Trump links border security to trade talks with Mexico

This is a rush transcript from "Special Report with Bret Baier," April 3, 2018. This copy may not be in its final form and may be updated.


PRESIDENT DONALD TRUMP: I've been speaking with General Mattis. We're going to be doing things militarily. Until we can have a wall and proper security, we're going to be guarding our border with the military.

We have horrible, horrible, and very unsafe laws in the United States. Hopefully soon, hopefully Congress will get their act together and get in and create some very powerful laws, like Mexico has and like Canada has and almost all countries have. We don't have laws. We have catch and release.

We will be doing things with Mexico, and they have to do it otherwise I'm not going to do the NAFTA deal.


BRET BAIER, ANCHOR: The president talking about immigration, talking about NAFTA, talking about how he's going to shore up the southern border with the U.S. military. Now the Mexican ambassador to the U.S., who we had on "Special Report" last night, is asking for an official clarification from the U.S. government on exactly what is going to happen.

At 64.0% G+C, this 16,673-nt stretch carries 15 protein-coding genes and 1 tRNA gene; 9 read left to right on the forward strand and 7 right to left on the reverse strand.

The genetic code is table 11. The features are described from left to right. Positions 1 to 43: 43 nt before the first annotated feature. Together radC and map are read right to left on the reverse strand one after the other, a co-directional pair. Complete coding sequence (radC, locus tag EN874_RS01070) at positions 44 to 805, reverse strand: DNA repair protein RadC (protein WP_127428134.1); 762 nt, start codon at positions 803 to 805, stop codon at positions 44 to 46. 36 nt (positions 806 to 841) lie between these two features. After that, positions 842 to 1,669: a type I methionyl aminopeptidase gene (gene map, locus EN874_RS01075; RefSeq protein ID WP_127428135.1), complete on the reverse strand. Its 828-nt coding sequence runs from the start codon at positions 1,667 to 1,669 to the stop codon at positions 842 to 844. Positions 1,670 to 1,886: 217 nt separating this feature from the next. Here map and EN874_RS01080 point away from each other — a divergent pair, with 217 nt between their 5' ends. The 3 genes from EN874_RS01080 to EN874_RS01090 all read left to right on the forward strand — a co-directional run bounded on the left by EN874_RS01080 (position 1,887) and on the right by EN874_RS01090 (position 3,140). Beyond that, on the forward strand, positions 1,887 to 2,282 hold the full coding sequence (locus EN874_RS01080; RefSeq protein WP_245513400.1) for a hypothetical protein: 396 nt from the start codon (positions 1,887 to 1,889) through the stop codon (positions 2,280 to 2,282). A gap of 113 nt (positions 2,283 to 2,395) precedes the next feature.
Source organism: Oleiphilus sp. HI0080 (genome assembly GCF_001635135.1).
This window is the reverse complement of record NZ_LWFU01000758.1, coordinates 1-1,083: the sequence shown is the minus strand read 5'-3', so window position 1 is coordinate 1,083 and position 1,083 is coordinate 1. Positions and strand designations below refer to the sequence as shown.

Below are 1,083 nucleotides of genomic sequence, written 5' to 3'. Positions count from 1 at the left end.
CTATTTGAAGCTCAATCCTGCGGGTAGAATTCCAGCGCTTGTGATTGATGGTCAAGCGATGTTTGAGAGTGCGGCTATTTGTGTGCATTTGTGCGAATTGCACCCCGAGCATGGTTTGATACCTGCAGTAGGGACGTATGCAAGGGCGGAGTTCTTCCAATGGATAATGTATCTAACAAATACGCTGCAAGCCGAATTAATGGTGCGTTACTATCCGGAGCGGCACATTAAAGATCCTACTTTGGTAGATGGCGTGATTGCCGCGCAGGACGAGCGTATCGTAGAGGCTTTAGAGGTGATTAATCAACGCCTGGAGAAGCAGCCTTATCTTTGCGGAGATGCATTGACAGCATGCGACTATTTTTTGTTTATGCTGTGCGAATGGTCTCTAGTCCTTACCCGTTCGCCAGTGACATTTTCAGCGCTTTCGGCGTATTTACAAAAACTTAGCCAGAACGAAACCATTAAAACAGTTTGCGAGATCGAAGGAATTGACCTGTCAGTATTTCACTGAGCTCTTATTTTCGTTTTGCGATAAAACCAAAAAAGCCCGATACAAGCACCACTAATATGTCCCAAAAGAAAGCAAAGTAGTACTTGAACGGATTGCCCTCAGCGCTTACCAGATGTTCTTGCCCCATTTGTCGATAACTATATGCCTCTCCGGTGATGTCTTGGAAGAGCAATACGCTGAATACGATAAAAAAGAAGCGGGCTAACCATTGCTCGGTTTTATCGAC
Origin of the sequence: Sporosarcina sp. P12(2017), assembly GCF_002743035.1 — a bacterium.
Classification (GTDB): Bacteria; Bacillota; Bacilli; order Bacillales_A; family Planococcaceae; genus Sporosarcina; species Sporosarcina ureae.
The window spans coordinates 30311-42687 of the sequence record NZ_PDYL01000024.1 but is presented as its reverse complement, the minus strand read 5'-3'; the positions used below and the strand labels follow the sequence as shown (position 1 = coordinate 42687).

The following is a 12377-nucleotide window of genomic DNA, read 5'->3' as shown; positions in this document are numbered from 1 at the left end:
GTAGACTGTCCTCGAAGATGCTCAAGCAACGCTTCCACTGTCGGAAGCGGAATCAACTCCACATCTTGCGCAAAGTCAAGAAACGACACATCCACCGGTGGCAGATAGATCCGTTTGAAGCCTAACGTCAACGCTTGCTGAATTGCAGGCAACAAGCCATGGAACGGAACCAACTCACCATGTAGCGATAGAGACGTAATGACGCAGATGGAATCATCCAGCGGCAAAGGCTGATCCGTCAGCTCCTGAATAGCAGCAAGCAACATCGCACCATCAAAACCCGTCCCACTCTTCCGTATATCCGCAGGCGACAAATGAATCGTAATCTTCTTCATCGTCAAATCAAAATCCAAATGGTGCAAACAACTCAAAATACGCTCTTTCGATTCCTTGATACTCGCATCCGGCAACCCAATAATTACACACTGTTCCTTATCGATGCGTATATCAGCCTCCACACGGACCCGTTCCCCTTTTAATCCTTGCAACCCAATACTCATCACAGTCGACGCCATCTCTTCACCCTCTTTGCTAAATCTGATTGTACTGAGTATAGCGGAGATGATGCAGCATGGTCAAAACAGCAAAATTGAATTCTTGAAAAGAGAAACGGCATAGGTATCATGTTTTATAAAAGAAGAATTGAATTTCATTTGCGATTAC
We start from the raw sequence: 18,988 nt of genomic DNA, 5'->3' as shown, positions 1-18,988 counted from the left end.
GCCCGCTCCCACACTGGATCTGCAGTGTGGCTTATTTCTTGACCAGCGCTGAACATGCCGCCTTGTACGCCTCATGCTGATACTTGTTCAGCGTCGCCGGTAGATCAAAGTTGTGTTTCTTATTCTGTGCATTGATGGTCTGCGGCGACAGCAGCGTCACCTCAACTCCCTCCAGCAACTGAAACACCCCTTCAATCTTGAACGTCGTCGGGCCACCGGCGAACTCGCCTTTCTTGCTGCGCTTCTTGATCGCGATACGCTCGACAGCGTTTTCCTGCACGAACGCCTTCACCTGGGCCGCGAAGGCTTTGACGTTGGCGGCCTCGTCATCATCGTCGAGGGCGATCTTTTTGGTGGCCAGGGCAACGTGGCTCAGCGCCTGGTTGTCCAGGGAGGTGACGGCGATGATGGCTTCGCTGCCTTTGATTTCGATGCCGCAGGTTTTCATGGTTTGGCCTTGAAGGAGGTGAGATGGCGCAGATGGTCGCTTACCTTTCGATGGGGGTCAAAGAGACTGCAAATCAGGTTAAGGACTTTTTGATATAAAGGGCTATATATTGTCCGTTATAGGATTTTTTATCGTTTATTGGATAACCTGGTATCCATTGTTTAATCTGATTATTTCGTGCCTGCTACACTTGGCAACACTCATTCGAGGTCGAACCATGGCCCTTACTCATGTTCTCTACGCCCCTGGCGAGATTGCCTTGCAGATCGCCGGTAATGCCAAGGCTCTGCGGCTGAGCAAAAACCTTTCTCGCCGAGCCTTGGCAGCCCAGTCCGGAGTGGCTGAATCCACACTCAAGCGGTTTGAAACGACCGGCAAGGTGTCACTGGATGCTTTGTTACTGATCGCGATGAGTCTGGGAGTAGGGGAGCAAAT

Let's bring in our panel and start there: Matthew Continetti, editor in chief of the Washington Free Beacon; Mara Liasson, national political correspondent for National Public Radio, and Katie Pavlich, news editor at OK, Mara, president was on a tear, tweeting and talking both in the news conference and at the cabinet room a lot of about the U.S. military along the border.

MARA LIASSON, NATIONAL PUBLIC RADIO: Yes. And this is a dramatic, tough action that he can send a message, yes, I'm doing something about illegal immigration, even though I couldn't get funding for my wall in the omnibus. That is a context for this, he's very frustrated about that and he's gotten some pushback from the base because of that.

This has been done before. George W. Bush and Barack Obama used the National Guard to supplement border patrol agents when there was a big surge of illegal immigrants coming over the border. Whether there is one now or not, we don't know. And we don't know exactly what the president means when he says we're going to have the military on the border, but that is something he is meeting with General Mattis about, the defense secretary, and they are going to figure it out.